And so I warn you that "biography" is not biography. And if you -- if we should be able to establish today and the next time why it isn't biography in our sense, you would also be able to -- finally understand that the Gospels never intended to be biographies of Christ, of Jesus. The whole hunt, the whole goose chase for the life of Jesus in the last 150 years is just a hoax. It is now dissolving at the center of theological study. People know by now that -- that Jesus didn't want to have a biography. And that is His great merit, that He knew He couldn't have a biography. That's why He went to the Cross instead. And the life of Jesus doesn't exist. It just doesn't exist, because He tried to get out of His time and not into His time. And a biography is how a man appears in his own time.

And we wouldn't care for Jesus if He had been a contemporary of -- of Herod. He -- we don't -- you are not interested in Pontius Pilate, or in Herod; forgotten men. And the only reason why we think of Jesus was that He managed to have no biography in the usual sense of the Encyclopaedia Britannica.

And so the word "biography" has been so abused in the last 150 years that you have to -- know that as little as politics in Plato has anything to do with politics today, so the word "biographia" in Plutarch -- this has nothing to do with what you mean, when you -- read now the new, wonderful biography of Theodore Roosevelt by Mr. {Putnam}. Has anybody seen this book? You should read it. Very great book. Good book. Wie?

(I -- I didn't hear { }.)

{Putnam. Putnam}. The newest, I mean, just the first volume has appeared. But for a student of history, I think, that you must know what important books come out.

(Is it Samuel {Putnam}?)

I don't know his initials.

So -- when I was a boy, your age, and finished -- the Gymnasium, I was a good student, so I received the book by Friedrich Leo on the style of ancient biography. And this was my bonus. This was my premium at the school, and so I know a little bit about Plutarch. From this day on, I had written myself a biography of an ancient {writer} -- told -- we dedicated this to our school. That was the habit. And for this I -- was very fitting that my class teacher thought that the premium I should receive as a bo- -- as a good student, should be on the -- on biography.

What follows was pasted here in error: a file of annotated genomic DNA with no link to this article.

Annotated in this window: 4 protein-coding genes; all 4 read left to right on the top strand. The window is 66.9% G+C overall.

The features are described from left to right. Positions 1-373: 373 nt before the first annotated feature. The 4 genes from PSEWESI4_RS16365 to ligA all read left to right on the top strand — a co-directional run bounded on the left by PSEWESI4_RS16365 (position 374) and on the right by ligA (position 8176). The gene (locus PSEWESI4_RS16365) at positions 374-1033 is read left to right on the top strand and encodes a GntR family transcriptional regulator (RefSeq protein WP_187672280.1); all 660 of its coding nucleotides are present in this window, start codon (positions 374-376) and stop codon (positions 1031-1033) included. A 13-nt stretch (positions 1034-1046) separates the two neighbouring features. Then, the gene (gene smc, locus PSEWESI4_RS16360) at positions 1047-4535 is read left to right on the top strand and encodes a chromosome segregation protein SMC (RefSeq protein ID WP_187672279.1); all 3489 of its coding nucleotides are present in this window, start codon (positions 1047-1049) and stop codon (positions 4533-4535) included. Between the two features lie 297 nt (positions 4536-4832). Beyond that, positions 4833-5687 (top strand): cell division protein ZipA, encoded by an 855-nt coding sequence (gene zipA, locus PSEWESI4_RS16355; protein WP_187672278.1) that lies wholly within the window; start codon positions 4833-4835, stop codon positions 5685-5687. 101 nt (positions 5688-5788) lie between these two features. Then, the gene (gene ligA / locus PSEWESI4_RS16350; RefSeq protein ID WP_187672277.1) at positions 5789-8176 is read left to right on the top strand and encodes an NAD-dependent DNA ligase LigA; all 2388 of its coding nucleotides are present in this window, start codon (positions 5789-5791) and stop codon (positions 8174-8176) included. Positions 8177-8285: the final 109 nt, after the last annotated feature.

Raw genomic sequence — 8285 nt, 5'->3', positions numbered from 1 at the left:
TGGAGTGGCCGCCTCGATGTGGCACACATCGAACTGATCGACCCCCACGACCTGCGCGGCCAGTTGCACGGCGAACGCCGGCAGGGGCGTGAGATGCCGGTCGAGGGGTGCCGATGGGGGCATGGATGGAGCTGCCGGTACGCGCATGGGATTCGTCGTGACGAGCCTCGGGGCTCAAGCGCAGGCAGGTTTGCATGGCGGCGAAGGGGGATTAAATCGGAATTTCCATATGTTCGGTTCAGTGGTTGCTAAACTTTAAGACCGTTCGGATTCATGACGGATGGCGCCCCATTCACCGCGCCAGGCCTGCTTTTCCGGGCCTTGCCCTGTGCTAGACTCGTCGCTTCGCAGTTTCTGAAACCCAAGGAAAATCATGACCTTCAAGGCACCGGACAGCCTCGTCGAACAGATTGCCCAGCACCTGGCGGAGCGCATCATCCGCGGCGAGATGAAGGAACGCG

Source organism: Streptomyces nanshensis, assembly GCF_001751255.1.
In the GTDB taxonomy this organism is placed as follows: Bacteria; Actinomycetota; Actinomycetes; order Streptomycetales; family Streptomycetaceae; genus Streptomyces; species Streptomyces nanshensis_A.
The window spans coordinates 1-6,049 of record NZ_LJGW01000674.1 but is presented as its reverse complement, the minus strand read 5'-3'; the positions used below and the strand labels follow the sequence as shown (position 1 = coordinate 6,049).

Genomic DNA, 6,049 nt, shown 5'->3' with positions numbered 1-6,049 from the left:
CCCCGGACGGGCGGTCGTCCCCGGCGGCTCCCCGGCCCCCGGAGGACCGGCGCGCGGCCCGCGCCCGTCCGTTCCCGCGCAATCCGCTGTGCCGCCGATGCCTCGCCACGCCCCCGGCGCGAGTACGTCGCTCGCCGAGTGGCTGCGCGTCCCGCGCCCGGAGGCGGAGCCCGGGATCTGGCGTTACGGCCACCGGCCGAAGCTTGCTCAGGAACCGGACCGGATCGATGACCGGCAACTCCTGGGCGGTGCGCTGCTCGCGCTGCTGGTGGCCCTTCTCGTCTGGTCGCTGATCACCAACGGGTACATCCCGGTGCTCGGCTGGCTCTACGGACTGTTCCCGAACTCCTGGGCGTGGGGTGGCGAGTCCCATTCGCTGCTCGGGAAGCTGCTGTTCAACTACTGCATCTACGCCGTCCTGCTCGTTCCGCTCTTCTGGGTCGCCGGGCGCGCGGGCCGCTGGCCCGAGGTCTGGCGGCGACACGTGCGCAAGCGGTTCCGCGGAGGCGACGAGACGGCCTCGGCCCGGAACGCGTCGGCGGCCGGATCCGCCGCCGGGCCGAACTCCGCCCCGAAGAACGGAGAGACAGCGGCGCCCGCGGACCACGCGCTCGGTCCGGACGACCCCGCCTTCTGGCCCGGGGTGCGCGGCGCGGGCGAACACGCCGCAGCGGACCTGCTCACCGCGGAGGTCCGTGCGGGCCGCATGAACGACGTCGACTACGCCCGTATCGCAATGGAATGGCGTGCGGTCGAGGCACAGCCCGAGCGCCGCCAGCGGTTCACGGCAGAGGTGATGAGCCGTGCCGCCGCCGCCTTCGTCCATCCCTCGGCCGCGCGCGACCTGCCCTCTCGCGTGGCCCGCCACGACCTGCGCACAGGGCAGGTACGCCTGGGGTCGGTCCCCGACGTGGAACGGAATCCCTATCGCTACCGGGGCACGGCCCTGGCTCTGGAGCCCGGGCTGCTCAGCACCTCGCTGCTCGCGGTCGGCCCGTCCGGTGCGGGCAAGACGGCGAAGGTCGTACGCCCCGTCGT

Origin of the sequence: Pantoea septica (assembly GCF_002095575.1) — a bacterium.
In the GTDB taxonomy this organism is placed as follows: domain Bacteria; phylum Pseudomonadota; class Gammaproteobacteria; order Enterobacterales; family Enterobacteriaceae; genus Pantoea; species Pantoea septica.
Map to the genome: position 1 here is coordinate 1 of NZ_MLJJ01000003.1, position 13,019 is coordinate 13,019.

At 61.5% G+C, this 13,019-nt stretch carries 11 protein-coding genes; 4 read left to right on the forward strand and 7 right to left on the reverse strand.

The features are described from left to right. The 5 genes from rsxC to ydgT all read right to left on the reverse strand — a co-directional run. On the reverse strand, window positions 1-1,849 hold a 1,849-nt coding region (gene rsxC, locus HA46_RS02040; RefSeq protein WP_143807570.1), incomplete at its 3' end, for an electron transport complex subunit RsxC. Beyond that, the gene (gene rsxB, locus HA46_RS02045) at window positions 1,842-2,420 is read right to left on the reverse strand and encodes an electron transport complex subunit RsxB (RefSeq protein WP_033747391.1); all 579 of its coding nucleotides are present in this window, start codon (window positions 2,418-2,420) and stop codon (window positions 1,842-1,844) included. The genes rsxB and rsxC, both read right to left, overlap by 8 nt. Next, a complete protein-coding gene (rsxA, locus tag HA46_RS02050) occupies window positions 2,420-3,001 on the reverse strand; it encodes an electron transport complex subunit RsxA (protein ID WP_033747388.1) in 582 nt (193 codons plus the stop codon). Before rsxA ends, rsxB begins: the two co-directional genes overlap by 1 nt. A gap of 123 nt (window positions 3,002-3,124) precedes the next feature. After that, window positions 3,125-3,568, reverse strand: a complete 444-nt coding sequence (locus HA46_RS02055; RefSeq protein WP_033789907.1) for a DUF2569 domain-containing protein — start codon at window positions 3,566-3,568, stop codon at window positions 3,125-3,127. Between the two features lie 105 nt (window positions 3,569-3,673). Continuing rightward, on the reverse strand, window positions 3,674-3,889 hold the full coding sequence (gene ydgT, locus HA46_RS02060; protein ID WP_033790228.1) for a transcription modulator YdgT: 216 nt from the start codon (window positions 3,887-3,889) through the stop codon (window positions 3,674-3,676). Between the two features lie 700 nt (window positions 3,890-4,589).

Now Mr. Leo was a professor in G”ttingen at that time, and he has a very neat {proof}. I wanted to bring the book to class. But unfortunately it is not in the library. That's why I was very angry when I came here, about this library, you see. He made this point that the ancients are completely geometrical, spacethinkers. All pagans are, you see. They try to arrange things in space, just as geometers today, I mean. Mr. Einstein says that time is the fourth dimension of space, you see. That means that time, you see, is subdued to space. First is space, and then we put time into it, so to speak. And that's of course against your and my living experience of life. And since they think in these terms, they first have the man; and then they have a list of qualities, which they distribute. One, birth; second, nobility; third, wealth; fourth, virtue; fifth, you see, acts; si- -- seventh, pronouncement. And therefore, since this is classified by one, two, three, four, that's not a biography in your and my sense of the word. Your biography begins with what?

({ }.)

With birth, you see. And it doesn't in -- in Plutarch. It's not the important thing that a man has a process, you see, through which he grows and changes. The -- what -- what the man wants to show through -- the ancients want to show the constancy of a man's character. They characterize him. A good biography in our sense of the word tries to show the transformation the man goes through, you see. And the constancy is the problem of ancient biography, and for us the change. We are interested in the -- in the change that comes over Lincoln when he becomes president, or in the -- Douglas, you see, just -- famous -- how do you call it?




Debate. That he wasn't before, and now -- what he -- was -- after, you see. In this, the ancients simply didn't believe, because they had not conversion, metanoia, growth, transformation. All these terms which you now take for granted, like "evolution," you see, are quite foreign to an ancient mind. They are all of Christian origin. Mr. Darwin is unthinkable unless he's a Christian. He has inherited from Christianity the idea that interesting in you and me is our change: of heart, of mind, of appearance, of opinion, you see. That's the important thing in life in -- for you and me, you see. For an ancient, the important thing in life is what he is always, what he is -- you see, as rich he was created. The constancy, not the transformation, not the education -- of Henry Adams, or s- -- any such things. These are all Christian themes. They are quite unknown in antiquity.

And they are hated. And a Greek would tremble and -- if you told him this; this was for a slave. He could -- have to transfer his loyalties from one city to another. That's why an ancient man, when he couldn't be a -- a member of his city, he committed suicide, like Themistocles. And when a man -- a man in a -- Europe didn't know how to live any longer, he came to America. That is, we are allowed to live into another loyalty; and in antiquity, you couldn't.

[tape interruption]